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September 5, 2016

On the record with John Rooks and Justin Jaffe, co-founders of Rapport

Photo / James McCarthy
Photo / James McCarthy
John Rooks (left), co-founder, president and CEO of Rapport, with Justin Jaffe, co-founder and COO, have just landed a contract with the City of Portland to track the environmental footprint of 50 municipal buildings.

Two years ago John Rooks and Justin Jaffe co-founded Rapport to help small- and medium-sized businesses and municipalities measure, track and reduce their environmental impact. Rooks, president and CEO, brings to the company 20 years' experience in the environmental and sustainability fields, including working internationally to help companies reduce their carbon footprints related to climate change. Jaffe, chief operating officer, previously worked for International Data Corp., an American market research, analysis and advisory firm.

They spent their first year doing market research, reaching out to prospective customers and building the software applications that are designed to automatically import data directly from utility accounts and use it to create customizable dashboards showing the business or municipal client's environmental footprint.

In October, Rapport won a $100,000 investment from AOL founder Steve Case's Revolution Growth during a "Rise of the Rest" pitch competition. "In terms of importance, I've been referring to it as the 'Big Bang' moment for Rapport," says Jaffe. "It really brought a lot of interest to the forefront. It brought some other investors out of the woodwork and really provided the kick-start we needed to crystallize the business."

Mainebiz caught up with Rooks and Jaffe in their office on the third floor of the State Theatre building to talk about the contract the company had just landed with the city of Portland to measure, monitor and report the environmental footprint for 50 city buildings. An edited transcript follows.

Mainbiz: What's your pitch? What is sustainability? How do you measure it? Why might that be useful?

John Rooks: The simplest way to think about it is that Rapport is like QuickBooks for environmental impact or sustainability. QuickBooks helps small- and medium-size businesses manage their financial health, while Rapport helps them manage their environmental health. Electricity is one example. If you can use less of it, that's good for your bottom line and it's good for the planet. Natural gas, water, solid waste disposal … all of those things are part of the environmental footprint of a business. The less of those resources you can use, the more of that money goes into your pocket and the less you damage the environment.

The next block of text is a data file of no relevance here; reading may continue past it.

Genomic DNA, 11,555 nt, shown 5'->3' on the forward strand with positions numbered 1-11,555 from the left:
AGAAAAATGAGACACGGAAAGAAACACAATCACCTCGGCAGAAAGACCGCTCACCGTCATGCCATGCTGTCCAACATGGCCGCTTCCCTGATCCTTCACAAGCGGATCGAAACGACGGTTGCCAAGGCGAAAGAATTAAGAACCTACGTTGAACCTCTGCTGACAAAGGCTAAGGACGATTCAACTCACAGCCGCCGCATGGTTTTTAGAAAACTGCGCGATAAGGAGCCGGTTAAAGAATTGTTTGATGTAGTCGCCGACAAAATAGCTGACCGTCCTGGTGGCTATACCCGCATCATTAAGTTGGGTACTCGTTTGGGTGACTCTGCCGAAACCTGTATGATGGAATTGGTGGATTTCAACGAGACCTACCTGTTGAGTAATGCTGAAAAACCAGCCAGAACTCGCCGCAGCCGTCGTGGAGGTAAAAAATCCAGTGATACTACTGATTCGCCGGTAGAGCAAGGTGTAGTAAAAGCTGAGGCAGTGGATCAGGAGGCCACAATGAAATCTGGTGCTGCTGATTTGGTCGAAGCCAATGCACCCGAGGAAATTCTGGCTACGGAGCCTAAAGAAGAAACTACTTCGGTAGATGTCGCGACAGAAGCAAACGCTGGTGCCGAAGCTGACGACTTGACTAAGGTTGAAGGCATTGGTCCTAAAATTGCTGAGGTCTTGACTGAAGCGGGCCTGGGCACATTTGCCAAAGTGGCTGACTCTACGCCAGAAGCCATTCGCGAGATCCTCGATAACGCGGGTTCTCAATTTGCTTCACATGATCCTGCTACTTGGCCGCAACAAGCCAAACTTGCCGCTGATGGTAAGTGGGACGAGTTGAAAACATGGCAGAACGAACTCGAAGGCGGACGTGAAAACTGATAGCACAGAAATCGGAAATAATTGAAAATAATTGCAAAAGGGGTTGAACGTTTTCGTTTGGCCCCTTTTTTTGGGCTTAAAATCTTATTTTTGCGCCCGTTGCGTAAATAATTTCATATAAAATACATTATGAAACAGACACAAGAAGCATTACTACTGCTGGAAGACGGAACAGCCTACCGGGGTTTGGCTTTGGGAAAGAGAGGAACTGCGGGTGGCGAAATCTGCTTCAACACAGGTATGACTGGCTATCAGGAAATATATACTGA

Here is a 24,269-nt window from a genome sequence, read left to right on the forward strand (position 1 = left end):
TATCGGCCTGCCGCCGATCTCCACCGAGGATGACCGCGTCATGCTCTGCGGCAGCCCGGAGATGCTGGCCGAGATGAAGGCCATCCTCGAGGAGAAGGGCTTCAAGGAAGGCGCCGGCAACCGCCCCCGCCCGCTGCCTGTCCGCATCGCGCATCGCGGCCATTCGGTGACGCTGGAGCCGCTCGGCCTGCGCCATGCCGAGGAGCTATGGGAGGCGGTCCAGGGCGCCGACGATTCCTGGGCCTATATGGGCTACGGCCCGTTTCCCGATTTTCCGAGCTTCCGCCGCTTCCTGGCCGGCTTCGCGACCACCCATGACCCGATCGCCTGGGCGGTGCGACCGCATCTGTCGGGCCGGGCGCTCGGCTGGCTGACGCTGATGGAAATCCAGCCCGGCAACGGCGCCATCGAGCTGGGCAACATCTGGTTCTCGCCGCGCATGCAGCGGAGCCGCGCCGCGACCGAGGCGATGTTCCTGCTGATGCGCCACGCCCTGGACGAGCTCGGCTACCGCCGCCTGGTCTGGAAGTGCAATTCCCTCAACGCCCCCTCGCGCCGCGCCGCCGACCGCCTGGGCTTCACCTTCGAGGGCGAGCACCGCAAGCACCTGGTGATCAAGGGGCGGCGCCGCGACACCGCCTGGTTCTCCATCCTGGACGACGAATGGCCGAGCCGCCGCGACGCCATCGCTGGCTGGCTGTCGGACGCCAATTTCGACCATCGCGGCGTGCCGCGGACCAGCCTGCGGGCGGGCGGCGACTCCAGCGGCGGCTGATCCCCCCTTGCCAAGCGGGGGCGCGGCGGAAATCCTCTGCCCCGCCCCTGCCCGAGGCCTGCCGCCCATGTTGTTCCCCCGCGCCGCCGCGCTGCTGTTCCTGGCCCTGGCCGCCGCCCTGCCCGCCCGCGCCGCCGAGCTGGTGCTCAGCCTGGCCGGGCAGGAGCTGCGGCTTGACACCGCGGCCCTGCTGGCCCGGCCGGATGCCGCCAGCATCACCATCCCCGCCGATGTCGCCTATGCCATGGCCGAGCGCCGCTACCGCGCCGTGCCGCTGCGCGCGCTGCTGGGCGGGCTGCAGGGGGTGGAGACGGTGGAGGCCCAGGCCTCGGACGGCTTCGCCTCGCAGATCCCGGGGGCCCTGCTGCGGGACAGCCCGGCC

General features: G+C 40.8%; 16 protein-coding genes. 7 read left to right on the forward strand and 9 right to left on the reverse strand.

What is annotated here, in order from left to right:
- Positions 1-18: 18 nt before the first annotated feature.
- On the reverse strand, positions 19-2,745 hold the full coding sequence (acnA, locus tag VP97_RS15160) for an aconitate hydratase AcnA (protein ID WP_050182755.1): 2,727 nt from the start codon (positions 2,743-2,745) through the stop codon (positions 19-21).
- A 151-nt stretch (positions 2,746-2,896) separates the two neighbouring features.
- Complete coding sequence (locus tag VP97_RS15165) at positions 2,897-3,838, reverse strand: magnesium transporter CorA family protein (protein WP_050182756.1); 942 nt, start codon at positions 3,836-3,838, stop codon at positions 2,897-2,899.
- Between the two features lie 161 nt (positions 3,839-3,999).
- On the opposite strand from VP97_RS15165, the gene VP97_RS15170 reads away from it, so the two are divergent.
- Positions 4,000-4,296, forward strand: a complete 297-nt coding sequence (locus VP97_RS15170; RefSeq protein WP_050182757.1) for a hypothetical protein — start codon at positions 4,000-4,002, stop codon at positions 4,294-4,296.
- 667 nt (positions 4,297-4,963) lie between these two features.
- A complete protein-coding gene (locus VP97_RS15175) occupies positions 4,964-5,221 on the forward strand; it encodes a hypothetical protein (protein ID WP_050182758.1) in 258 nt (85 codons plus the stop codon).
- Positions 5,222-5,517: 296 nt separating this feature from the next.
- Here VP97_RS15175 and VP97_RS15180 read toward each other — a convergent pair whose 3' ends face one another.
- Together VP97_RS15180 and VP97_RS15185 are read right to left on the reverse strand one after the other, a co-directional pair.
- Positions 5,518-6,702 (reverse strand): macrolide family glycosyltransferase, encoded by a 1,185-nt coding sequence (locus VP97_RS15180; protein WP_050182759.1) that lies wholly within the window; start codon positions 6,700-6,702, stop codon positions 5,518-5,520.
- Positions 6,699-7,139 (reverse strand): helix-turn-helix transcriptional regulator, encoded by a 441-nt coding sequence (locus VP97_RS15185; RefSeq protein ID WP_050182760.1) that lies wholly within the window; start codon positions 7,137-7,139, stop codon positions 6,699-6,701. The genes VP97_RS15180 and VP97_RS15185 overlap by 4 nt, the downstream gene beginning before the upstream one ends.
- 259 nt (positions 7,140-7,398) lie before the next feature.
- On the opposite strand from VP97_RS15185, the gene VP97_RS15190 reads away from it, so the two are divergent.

MB: How unique is it that Portland has signed on with Rapport to begin benchmarking its environmental footprint?

Justin Jaffe: It places Portland toward the front of the pack in demonstrating engagement with sustainability and taking it seriously. There are a handful of other cities and towns that have engaged in similar practices. It's the ones you would expect: New York City, San Francisco, Cambridge, Boston. So I think that Portland is punching above its weight class.

JR: Our philosophy has always been built on the concept of democratizing sustainability, bringing sustainability to the people who ordinarily couldn't afford it. We're targeting small- to mid-size business, municipalities and schools. With that as a market, there's plenty of growth ahead for us. There's only one New York City, one Atlanta, one San Francisco. But they all have bedroom communities that need to be paying attention to sustainability issues like Portland is.

MB: Businesses and municipalities don't do things simply to feel good about them. What might a client expect to see as the return on their investment?

JR: There's three bottom lines: People, the planet and profit. And we need to be hitting on all three of those. If we think about Baxter Brewing, based on the platform and seeing where their impacts were, they've been able to go from one dumpster pickup per week to one a month. So that's an immediate return on their investment. For the city, the first return they're going to see is a much lower administrative burden to manage this data. There's a cost savings immediately in efficiency, right there.

Read more

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